No Borders

International networking has taken on new meaning for factual program producers forced to work with shrinking budgets. SUSAN ZELLER talks to doc-makers about how, and where, to save money
January 1, 2003

International networking has taken on new meaning for factual program producers forced to work with shrinking budgets. SUSAN ZELLER talks to doc-makers about how, and where, to save money

When it comes to production costs, doc-makers have a hard time catching a break. Technological innovations such as non-linear editing systems and digital video cameras have certainly brought down capital costs over the past 10 years. But, for many producers, these savings are more than countered by the combined effect of downward pressure on budgets (from broadcasters) and the rising rates for skilled staff.

Notes Richard Clemmow, director of factual programs for Carlton Television in London, U.K., ‘[A project] you might have gotten US$250,000 for five years ago you’re now expected to shoot for $200,000.’ Simon Nasht, director of London, U.K./Sydney, Australia-based Real Pictures, concurs. ‘The money available from broadcasters has definitely plateaued and in some cases lowered – in most cases lowered – yet I haven’t noticed any give among the cameramen and editors.’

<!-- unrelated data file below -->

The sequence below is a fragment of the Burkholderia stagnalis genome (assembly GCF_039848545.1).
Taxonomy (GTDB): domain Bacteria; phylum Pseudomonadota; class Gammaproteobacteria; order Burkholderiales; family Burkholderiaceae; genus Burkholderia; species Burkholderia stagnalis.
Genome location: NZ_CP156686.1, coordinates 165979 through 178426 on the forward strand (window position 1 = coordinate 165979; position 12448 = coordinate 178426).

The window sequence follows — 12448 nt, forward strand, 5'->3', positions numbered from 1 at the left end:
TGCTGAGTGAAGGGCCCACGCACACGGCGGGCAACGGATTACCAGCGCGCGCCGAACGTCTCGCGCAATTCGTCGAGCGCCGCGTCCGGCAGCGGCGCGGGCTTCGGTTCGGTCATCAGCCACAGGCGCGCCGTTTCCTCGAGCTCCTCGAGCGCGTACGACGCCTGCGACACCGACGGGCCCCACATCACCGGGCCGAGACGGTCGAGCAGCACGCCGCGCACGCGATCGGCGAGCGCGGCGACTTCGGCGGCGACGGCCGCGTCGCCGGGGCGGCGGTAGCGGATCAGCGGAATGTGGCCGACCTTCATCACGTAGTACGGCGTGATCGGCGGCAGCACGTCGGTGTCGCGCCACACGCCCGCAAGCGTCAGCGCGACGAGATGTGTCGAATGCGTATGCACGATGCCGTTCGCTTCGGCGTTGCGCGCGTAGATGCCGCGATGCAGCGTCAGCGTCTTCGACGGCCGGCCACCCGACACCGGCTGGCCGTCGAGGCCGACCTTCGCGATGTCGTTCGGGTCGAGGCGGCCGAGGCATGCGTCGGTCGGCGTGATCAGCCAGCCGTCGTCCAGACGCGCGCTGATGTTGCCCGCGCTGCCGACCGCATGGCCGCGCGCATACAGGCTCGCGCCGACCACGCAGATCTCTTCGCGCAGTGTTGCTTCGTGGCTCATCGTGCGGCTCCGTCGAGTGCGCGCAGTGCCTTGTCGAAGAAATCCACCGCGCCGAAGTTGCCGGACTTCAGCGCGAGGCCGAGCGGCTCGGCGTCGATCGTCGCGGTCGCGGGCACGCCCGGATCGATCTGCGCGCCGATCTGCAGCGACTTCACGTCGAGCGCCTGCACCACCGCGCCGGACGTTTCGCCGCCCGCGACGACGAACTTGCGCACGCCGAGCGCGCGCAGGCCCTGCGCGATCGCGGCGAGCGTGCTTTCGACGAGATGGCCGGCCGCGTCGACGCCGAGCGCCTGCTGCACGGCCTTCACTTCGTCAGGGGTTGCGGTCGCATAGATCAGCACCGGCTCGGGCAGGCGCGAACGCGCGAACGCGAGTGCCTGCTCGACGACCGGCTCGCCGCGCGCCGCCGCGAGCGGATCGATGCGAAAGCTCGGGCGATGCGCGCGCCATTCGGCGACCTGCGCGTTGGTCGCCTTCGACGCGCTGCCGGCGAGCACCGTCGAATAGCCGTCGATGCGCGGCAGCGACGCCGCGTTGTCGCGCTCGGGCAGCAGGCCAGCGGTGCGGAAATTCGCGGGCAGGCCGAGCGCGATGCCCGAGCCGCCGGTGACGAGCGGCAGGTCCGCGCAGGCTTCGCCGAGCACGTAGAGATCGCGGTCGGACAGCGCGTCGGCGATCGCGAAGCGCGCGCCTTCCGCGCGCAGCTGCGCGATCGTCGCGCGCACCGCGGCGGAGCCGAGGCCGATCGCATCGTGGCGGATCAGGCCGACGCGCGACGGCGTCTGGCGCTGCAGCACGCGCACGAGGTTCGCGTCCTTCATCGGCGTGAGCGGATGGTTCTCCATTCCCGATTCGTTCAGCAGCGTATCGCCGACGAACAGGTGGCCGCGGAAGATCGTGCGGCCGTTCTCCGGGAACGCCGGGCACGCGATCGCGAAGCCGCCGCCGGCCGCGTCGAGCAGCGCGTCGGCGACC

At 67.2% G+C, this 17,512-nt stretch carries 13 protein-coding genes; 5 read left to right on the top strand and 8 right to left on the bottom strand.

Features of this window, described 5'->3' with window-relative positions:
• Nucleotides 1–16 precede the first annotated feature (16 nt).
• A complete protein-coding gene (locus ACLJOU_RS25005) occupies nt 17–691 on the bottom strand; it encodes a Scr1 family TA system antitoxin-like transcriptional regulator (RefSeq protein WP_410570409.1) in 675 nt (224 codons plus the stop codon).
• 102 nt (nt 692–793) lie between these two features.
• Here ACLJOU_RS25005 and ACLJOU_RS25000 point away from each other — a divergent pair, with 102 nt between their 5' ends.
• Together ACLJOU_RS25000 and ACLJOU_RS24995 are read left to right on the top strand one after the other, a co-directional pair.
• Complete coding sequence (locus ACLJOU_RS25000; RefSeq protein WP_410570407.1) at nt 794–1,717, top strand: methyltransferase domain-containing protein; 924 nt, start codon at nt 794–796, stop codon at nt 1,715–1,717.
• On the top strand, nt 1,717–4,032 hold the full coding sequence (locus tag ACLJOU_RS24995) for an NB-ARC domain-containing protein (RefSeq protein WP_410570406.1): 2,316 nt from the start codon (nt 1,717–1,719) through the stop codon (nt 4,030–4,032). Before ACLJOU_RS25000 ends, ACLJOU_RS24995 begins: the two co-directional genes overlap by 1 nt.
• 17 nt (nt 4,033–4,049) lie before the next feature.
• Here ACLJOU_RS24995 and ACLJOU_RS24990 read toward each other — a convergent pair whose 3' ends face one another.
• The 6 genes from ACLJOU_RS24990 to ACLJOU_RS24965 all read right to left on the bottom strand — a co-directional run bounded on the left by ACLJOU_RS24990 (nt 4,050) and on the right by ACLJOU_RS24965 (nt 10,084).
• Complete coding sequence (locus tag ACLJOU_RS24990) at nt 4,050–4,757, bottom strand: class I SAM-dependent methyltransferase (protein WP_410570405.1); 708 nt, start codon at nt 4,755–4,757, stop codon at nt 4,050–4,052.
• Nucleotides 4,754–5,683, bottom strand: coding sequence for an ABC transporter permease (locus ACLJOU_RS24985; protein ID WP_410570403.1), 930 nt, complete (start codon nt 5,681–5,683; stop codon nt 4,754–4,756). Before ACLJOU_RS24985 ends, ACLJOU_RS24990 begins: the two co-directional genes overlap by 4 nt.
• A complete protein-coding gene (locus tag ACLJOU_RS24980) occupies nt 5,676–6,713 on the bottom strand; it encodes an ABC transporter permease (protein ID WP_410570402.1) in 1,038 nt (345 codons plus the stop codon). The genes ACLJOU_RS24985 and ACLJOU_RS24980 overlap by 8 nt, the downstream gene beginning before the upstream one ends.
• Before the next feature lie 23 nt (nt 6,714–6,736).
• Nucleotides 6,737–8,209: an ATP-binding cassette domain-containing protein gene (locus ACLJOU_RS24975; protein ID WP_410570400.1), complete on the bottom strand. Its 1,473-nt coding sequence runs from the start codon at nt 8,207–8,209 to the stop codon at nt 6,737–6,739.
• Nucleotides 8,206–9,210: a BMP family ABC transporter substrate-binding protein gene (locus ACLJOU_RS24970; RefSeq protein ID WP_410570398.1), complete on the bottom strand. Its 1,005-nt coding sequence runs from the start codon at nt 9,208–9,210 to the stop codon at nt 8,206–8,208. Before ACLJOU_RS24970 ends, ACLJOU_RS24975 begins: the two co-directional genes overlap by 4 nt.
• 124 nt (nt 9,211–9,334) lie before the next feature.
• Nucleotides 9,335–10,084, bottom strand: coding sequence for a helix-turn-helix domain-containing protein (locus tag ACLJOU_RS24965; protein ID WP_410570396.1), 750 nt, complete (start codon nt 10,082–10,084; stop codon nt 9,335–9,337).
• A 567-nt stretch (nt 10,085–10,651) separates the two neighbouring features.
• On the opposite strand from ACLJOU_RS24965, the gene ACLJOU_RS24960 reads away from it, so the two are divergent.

Nasht isn’t saying that technical crews should bring down their fees. ‘I’ve got a lot of sympathy for them. Are they less valuable than they were three or four years ago? Of course not.’ At the same time, he recognizes that the current situation is putting the squeeze on producers and forcing them to look for alternatives.

‘You’ve got two choices if you can’t afford the going rate,’ Nasht advises. ‘One is to take someone with less experience, pay them less and hope they turn out. The second is to go global and start seeing what’s possible.’

As the barriers between borders gradually disappear, it’s this latter option that appears to hold the most potential for doc prodcos.

Look to the north

The U.S and the U.K. are the big markets for commissions and talent, but not for deals. Notes Clemmow,

who has worked on both sides of the pond (he spent three years in the U.S. for Carlton), ‘Costs in the U.K. and the U.S. are broadly comparable. There are small variations in specific terms, but you can produce for the same cost in each country. The places you look to make things more cheaply are Canada and Australia.’